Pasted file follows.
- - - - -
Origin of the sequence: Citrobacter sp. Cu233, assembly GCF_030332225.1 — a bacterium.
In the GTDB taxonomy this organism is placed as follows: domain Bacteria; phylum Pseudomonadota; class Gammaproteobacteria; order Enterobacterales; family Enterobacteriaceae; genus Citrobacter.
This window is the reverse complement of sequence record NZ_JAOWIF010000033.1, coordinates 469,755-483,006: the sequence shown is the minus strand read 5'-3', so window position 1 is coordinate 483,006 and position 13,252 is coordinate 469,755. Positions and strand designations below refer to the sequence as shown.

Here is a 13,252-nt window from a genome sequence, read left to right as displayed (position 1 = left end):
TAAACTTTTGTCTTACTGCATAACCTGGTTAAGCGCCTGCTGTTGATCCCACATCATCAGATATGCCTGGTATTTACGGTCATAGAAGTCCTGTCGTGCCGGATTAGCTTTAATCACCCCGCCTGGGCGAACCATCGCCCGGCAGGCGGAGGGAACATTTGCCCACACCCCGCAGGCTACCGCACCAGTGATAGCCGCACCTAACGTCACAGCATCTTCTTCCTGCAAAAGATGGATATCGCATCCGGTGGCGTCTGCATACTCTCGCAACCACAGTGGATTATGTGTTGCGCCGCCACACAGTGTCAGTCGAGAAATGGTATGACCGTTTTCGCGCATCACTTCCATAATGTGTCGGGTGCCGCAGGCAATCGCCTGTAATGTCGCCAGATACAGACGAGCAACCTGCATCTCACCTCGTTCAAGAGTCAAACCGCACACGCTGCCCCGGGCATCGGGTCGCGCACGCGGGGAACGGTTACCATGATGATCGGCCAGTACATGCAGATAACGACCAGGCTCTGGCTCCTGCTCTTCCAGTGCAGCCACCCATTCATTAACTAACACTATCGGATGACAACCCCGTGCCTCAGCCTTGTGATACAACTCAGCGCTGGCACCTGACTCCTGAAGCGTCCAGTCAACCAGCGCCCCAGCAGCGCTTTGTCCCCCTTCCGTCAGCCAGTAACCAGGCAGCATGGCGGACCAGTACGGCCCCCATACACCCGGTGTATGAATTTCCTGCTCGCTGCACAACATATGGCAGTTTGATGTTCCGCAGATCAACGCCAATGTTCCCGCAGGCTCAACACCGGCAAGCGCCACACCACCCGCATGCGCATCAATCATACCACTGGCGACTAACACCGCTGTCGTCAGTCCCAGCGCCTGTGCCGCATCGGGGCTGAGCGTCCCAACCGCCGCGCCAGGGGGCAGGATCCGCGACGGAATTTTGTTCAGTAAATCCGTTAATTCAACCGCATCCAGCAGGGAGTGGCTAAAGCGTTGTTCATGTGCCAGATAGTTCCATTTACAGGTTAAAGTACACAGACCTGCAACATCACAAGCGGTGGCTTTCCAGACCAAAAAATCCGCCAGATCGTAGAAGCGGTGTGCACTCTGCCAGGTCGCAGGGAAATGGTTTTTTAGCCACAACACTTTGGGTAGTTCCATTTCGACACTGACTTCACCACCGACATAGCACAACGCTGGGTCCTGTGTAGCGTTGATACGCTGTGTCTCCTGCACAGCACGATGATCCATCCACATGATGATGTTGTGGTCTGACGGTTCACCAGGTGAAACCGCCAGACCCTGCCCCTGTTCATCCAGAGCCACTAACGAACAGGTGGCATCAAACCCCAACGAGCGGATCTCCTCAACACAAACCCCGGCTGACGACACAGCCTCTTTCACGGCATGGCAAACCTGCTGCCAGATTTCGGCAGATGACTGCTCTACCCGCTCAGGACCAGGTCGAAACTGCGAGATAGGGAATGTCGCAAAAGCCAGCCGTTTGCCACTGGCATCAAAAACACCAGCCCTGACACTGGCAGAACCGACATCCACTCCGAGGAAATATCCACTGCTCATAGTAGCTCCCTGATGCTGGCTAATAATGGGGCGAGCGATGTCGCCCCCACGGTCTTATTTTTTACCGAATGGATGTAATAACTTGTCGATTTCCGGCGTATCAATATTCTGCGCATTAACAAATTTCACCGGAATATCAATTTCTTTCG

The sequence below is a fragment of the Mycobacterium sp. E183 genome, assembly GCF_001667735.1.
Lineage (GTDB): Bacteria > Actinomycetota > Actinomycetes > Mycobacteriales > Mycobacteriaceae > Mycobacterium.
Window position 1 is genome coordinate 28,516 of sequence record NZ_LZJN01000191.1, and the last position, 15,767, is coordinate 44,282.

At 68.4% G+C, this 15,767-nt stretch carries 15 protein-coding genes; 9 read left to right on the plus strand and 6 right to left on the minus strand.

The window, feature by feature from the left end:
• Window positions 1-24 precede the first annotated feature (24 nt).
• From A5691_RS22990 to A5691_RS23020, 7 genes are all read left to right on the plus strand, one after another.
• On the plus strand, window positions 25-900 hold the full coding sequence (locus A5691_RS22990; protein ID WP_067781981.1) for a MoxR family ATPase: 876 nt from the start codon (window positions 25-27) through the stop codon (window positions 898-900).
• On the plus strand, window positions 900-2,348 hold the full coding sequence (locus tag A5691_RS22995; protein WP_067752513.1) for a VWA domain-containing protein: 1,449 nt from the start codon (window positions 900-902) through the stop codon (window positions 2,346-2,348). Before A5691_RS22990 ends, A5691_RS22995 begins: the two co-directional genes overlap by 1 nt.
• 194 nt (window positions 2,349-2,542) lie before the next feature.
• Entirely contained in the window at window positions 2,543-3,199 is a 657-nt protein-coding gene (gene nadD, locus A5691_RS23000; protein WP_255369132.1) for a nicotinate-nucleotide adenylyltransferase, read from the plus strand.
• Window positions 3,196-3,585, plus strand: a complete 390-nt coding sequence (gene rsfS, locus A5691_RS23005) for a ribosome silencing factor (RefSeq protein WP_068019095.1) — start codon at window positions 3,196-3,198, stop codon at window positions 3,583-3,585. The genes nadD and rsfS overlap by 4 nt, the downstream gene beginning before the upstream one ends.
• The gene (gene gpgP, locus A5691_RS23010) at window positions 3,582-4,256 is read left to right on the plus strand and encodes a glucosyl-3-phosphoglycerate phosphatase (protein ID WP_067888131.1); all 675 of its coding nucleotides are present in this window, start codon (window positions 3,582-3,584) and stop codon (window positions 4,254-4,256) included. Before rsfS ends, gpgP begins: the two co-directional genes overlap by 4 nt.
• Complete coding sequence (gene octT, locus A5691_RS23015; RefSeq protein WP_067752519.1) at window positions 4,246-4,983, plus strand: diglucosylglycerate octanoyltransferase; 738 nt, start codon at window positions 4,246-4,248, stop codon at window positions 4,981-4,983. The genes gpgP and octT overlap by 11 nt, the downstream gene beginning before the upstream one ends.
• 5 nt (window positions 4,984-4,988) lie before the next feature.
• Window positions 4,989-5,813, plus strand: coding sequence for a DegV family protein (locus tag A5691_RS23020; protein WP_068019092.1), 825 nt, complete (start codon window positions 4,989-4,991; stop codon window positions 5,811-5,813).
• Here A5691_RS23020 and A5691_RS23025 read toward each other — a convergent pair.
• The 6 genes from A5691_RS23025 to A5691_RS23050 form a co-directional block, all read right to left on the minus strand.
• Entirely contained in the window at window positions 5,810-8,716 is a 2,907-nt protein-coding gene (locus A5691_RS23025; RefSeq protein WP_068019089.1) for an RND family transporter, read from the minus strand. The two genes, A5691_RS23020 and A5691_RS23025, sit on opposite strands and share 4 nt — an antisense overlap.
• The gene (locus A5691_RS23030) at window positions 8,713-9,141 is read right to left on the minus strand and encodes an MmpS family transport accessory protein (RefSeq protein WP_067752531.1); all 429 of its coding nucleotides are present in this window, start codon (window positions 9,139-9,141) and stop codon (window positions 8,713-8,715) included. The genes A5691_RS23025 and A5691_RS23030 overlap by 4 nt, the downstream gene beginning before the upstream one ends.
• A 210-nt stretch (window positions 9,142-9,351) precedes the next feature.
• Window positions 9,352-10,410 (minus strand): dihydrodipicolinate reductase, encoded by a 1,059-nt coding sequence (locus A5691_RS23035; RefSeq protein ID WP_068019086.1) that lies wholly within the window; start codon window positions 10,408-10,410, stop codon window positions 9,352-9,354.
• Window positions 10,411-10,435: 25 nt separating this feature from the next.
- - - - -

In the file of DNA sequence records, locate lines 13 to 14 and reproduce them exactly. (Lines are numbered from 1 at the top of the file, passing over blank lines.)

• On the plus strand, window positions 25-900 hold the full coding sequence (locus A5691_RS22990; protein ID WP_067781981.1) for a MoxR family ATPase: 876 nt from the start codon (window positions 25-27) through the stop codon (window positions 898-900).
• On the plus strand, window positions 900-2,348 hold the full coding sequence (locus tag A5691_RS22995; protein WP_067752513.1) for a VWA domain-containing protein: 1,449 nt from the start codon (window positions 900-902) through the stop codon (window positions 2,346-2,348). Before A5691_RS22990 ends, A5691_RS22995 begins: the two co-directional genes overlap by 1 nt.